BBC Radio Leicester Gardening

Sweet pea varieties I’m growing again for next summer

Here’s the link to this week’s gardening section on the Ben Jackson show. We start talking gardening at 1.09 on the timeline.

https://www.bbc.co.uk/sounds/play/p0d9mn15?fbclid=PAAaYBBRlgqEoUCh8-qaN4O0nnY6iNgzuI12IfCIMpjvT5BTnfOFPNbrCQEus

Many people listen to radio on the i-player now. It’s so convenient to be able to listen when it suits you. You can stop the recording and go back if you didn’t hear a plant name correctly. You can have a cup of tea in the middle of the programme. I love listening to the radio through my i-pad or on the phone when I’m driving along.

This week we talked about sweet peas. My plants are 5” tall now and I’m pinching out the tops to make bushier plants. Sweet peas flower on side shoots, so more shoots equal more flowers.

I’m growing my sweet peas in root trainers. These are long cell trays which allow deep rooting. They open at the sides like a book so the roots aren’t disturbed when you plant them out. I use a 50/ 50 compost and grit or vermiculite mix for good drainage. There’s still time to sow your sweet peas now. Seeds packets are reduced in some local garden centres and on-line.

My sweet peas are for jam jar posies. I’m growing Wiltshire Ripple, High Scent, Albutt Blue and Chatsworth. I’m also growing about five different types of white sweet peas for my trial to grow wedding flowers for my daughter. She’s not getting married until summer 2024, but next summer will be a try-out for the flowers.

I particularly love the ripple series of sweet peas. Here shown with some sweet william.

Ripple Mixed from Mr Fothergill’s seed.

We also talked about taking salvia cuttings.

I have a collection of really beautiful salvias, some in the ground and some in pots. They are not a hundred percent hardy, so I take ‘insurance policy’ cuttings now. Look down the sides of the plants and find some shoots that haven’t flowered. Pull gently down and they will come away with a tiny heel. Tidy up the heel with a knife and insert the cutting around the edge of a 3” pot of gritty compost. They will overwinter in a greenhouse, cold frame or house windowsill.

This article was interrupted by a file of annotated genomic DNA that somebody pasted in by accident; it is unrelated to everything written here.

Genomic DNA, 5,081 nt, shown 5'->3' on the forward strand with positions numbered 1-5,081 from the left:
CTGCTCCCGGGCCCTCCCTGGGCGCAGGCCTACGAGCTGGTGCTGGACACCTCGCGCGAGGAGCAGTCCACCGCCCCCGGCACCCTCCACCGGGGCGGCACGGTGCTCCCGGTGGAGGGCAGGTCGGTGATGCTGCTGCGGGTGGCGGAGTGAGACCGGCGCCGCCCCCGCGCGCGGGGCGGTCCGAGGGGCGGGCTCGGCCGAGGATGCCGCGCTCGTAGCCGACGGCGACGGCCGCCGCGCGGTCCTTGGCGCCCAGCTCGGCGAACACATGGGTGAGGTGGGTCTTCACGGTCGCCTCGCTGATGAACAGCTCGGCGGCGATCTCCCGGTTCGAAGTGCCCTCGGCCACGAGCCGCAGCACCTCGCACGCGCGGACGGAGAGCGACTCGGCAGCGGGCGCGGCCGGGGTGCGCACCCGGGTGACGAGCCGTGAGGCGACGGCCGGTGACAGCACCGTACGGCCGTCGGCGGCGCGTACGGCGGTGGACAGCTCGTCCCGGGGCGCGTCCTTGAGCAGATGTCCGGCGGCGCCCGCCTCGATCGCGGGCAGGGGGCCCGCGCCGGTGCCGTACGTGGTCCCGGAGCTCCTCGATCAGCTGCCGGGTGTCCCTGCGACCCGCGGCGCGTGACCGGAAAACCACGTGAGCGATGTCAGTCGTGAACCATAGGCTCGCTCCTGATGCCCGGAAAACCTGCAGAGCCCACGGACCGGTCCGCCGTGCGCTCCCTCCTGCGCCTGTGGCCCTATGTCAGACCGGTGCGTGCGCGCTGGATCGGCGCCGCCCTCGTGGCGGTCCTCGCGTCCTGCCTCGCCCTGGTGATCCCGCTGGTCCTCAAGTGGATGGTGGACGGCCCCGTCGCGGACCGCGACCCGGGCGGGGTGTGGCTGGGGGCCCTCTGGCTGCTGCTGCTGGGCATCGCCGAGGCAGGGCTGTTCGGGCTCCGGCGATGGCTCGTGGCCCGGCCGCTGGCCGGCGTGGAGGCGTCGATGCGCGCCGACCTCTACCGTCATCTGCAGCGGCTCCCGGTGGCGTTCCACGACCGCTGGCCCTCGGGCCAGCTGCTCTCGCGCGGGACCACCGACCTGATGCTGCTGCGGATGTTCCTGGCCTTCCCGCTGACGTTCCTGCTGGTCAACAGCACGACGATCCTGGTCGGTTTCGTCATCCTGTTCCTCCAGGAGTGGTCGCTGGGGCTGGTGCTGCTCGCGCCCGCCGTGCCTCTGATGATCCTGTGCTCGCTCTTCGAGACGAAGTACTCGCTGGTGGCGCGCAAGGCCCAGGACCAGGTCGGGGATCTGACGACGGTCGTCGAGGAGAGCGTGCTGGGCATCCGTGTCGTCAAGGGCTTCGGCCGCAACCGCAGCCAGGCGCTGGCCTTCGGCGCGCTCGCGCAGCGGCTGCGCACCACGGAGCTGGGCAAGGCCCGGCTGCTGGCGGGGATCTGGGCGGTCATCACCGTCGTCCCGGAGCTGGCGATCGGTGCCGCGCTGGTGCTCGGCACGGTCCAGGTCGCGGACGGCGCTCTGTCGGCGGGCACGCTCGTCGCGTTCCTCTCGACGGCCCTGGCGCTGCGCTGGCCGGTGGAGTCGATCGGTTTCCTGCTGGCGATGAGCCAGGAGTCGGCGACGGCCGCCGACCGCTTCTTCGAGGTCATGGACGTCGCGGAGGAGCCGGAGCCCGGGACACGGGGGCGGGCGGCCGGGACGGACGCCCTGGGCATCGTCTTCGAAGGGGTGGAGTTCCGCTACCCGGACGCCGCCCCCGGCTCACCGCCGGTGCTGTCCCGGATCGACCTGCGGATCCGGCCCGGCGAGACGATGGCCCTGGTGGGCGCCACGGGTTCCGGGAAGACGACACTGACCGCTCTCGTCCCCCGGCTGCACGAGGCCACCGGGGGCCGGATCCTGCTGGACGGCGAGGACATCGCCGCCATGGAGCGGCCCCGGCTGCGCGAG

Here’s a pot full of salvia cuttings. I leave them in the same pot all winter and separate them in spring. This takes up less space than dividing cuttings and potting them on in winter.

They separate out into new little plants which can be grown on in their own 3” pots and planted out in summer.

I wrote about salvias here: https://bramblegarden.com/2021/06/18/new-plants-on-trial-salvias-from-middleton-nurseries/

Thanks for listening in, if you live in the Leicestershire area, and thanks for reading the blog. It’s great to share what we are all growing in our gardens all year round. There’s something new to learn every

5 thoughts on “BBC Radio Leicester Gardening

  1. Hope you have ordered your Winter Sunshine ones, Karen!! You have made a good point about the cuttings, Karen, in having several in one pot, as once mine have rooted in the hydropod I do pot them up individually which means a lot of pots to look after!!

    Liked by 1 person

    • I must admit, I’m still taking cuttings now. Very gritty compost for drainage. Sunny window indoors. Or potting shed window. I’ve got a propagator but it is misbehaving. Yes, I’m hoping for a mild winter too. Fingers crossed. Have a happy weekend. Karen x

      Liked by 1 person

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